Microeconomic Theory II OpenCourseWare: A Free MIT Graduate Study Economics Class on Noncooperative Game Theory

Published Jan 28, 2009

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'Microeconomic Theory II' is a free graduate-level OpenCourseWare offered by MIT that focuses on the use of game theory as an economic tool. The course is intended for graduate students earning a degree in Economics, but is available for any student interested in studying economic theory.

Microeconomic Theory II: Course Specifics

Degree Level Free Audio Video Downloads
Graduate Yes No No Yes

Lectures/Notes Study Materials Tests/Quizzes
No Yes Yes

Microeconomic Theory II: Course Description

This MIT OpenCourseWare provides students with a strong understanding of game theory as it relates to the academic study of economics and the real-world application of economic principles. The Bayesian Equilibria formula is used to mathematically explain game behavior. Students will explore both static and dynamic game situations. They will also learn how to overcome the challenges of incomplete information, especially in dynamic games. This lecture-based course is taught by Professor Glenn Ellison of MIT, who relies on Fudenberg and Tirole's text, Game Theory. 'Microeconomic Theory II', offered by MIT, is appropriate for students earning a master's degree in Economics or for business professionals looking to extend their understanding of economic theory. Completion of 'Microeconomic Theory I' is recommended for all students interested taking this class.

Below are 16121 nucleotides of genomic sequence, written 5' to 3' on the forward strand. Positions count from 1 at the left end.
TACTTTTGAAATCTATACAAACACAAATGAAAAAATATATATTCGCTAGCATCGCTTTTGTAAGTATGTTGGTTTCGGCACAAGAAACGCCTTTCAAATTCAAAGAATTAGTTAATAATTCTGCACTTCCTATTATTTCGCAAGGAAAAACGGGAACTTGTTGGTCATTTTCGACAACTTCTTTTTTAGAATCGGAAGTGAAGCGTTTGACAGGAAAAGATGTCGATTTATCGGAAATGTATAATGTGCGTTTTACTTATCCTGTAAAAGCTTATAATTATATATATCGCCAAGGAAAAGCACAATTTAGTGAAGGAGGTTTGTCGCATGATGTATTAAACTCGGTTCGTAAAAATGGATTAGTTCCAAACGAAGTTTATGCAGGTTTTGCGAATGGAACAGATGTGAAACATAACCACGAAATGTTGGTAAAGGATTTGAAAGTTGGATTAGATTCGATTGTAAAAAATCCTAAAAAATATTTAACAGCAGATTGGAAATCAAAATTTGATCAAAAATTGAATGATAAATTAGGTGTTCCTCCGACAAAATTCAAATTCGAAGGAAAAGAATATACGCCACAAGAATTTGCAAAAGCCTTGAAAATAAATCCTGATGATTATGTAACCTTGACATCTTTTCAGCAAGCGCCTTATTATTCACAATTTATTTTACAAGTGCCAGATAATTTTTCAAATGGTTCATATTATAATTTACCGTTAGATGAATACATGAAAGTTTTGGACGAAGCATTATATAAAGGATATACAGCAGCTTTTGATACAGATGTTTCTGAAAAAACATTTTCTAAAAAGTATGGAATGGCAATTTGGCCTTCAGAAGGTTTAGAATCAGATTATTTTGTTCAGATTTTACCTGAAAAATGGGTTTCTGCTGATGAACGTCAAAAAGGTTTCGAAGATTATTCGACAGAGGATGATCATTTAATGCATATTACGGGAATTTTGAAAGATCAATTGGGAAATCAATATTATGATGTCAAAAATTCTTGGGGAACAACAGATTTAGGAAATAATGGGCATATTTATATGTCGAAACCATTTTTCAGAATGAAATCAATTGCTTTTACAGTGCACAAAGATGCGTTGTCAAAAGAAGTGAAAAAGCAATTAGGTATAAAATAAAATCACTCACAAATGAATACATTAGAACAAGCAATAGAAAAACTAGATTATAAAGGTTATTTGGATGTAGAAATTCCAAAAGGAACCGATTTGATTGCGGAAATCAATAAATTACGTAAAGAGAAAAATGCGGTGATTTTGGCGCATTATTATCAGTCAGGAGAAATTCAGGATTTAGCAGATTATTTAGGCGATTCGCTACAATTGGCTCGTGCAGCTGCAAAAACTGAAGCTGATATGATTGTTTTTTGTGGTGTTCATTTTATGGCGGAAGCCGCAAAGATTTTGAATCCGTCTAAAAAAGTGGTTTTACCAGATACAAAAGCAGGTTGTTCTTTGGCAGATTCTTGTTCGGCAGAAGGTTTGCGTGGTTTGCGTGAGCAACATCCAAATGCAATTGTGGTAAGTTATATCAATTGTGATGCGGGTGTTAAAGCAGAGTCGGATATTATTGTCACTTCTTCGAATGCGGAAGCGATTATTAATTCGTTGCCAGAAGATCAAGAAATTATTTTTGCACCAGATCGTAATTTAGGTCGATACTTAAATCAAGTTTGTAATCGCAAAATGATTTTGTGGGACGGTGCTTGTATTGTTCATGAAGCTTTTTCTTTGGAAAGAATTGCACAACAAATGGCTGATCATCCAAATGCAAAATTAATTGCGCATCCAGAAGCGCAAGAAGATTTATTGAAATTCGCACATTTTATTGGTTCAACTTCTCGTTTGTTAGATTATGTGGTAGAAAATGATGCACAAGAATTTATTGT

No lecture notes are available, but a Bayesian Equilibria handout and five problem sets are available online, as are exams from previous years. If you're interested in taking this free graduate economics course, visit the microeconomic theory course page.

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